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A fact that is currently without argument is that technology has drastically impacted upon the way in which society integrates with one another and the way individual members of the society understand the world in which they live. Perhaps more so than any other single…
n order to determine a specific answer to a given question, a few seconds in front of a computer screen, a few brief keystrokes, and millions of results are available to the user via such search engines as Google. However, there are those within society that are of the belief that the newfound reliance upon this quick and convenient tool has caused society as a whole to calm lazy and, to put it bluntly, stupid. However, the opposing viewpoint to this is that Google represents merely another means by which individuals within society can readily place their hands on a wealth of information; thereby not making them stupid, but in fact making them smarter as they are now able to integrate with a further level of knowledge that was never before possible. Although it is true that this knowledge is oftentimes not saved indefinitely within the human memory, the mere fact that the individual is able to integrate with such a massive amount of data necessarily demands such an outcome. Two particular authors that have written upon these issues are those of Nicholas Carr and Carl Zimmer. After a careful analysis of the positions and evidence put forward by these respective authors, it is the understanding of this particular analyst that reliance independence upon such search engines and readily available information, as is provided by Google, does not in fact make society more stupid; rather, it merely provides yet another tool by which information can be shared and the global consciousness can be elevated.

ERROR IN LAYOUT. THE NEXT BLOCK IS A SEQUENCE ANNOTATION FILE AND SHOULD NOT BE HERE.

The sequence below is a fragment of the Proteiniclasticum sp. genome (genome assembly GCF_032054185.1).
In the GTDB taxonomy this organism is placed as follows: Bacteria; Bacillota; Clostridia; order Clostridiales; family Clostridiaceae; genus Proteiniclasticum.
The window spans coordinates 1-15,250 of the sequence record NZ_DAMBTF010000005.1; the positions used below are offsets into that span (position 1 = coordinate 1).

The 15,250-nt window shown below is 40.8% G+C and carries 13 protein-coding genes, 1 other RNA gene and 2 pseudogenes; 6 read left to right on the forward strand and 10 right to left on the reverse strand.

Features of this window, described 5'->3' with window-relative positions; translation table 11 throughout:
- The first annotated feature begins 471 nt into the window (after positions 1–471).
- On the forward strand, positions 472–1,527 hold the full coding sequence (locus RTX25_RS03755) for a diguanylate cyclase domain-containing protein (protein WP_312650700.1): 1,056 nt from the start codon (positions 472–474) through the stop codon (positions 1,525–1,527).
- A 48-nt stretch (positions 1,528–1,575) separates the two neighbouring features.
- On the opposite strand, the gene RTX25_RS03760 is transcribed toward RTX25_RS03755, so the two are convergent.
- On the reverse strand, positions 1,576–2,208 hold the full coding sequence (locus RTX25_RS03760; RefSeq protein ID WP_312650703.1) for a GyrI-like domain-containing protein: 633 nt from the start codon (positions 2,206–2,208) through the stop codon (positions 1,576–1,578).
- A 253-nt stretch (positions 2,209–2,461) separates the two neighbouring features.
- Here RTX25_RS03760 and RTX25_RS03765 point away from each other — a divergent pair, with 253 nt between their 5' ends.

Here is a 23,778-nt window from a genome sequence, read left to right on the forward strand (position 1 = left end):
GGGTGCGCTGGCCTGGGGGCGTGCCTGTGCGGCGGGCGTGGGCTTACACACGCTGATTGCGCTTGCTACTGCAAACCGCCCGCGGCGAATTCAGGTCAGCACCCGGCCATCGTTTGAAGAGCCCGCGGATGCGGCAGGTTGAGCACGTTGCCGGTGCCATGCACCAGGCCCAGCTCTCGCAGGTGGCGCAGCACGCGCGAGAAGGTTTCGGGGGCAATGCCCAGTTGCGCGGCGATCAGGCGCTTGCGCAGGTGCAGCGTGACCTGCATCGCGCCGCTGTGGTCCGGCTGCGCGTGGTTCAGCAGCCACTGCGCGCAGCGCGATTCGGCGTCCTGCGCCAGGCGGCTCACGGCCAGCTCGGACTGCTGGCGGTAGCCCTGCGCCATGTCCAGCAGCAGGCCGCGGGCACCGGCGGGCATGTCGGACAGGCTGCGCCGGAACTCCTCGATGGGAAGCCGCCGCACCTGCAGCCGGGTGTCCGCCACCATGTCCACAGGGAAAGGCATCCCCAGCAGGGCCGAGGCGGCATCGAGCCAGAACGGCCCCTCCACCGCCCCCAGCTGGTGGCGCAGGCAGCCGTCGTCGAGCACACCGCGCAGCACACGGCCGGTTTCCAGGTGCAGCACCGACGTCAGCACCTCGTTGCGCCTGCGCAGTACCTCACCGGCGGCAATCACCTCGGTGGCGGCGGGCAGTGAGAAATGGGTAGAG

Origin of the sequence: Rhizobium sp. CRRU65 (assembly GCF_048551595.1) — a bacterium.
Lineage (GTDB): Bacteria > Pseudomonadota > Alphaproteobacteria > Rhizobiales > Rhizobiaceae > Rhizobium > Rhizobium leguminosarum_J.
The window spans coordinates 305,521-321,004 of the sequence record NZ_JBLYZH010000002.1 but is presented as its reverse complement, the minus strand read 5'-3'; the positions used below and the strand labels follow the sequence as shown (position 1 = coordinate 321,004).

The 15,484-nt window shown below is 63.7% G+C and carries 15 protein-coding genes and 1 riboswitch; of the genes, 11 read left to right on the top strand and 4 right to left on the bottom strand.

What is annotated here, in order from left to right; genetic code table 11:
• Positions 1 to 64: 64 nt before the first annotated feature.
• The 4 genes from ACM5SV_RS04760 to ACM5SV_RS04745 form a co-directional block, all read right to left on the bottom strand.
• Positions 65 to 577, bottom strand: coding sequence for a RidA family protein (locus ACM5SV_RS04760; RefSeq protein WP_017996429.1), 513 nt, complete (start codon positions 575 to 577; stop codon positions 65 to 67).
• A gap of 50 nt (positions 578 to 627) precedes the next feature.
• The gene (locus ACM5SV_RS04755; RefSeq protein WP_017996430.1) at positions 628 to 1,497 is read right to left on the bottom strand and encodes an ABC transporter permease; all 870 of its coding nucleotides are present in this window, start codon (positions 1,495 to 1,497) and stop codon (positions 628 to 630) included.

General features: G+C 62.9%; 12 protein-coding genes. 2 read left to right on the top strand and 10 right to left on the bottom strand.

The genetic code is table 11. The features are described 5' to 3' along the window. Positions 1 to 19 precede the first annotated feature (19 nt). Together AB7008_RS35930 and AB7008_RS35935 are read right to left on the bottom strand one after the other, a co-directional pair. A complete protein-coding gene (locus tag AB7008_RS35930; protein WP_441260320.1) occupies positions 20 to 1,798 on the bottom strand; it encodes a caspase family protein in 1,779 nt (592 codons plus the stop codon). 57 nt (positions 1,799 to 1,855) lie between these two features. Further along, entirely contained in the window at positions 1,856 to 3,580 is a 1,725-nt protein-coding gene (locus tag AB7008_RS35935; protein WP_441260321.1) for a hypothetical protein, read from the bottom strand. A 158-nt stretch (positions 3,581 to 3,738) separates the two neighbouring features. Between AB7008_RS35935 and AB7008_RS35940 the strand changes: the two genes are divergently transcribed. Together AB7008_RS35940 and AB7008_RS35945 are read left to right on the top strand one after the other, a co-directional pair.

The reasons for such an approach are as follows: readily available information provides more individuals with access to knowledge, ease of acquisition has not been proven to increase the overall level of “stupidity” within society, the mere existence of a tool in and of itself cannot and should not be understood to promote laziness, and the human mind naturally forgets it must be referred – Google, and search engines like it, merely provide a means by which such a ...
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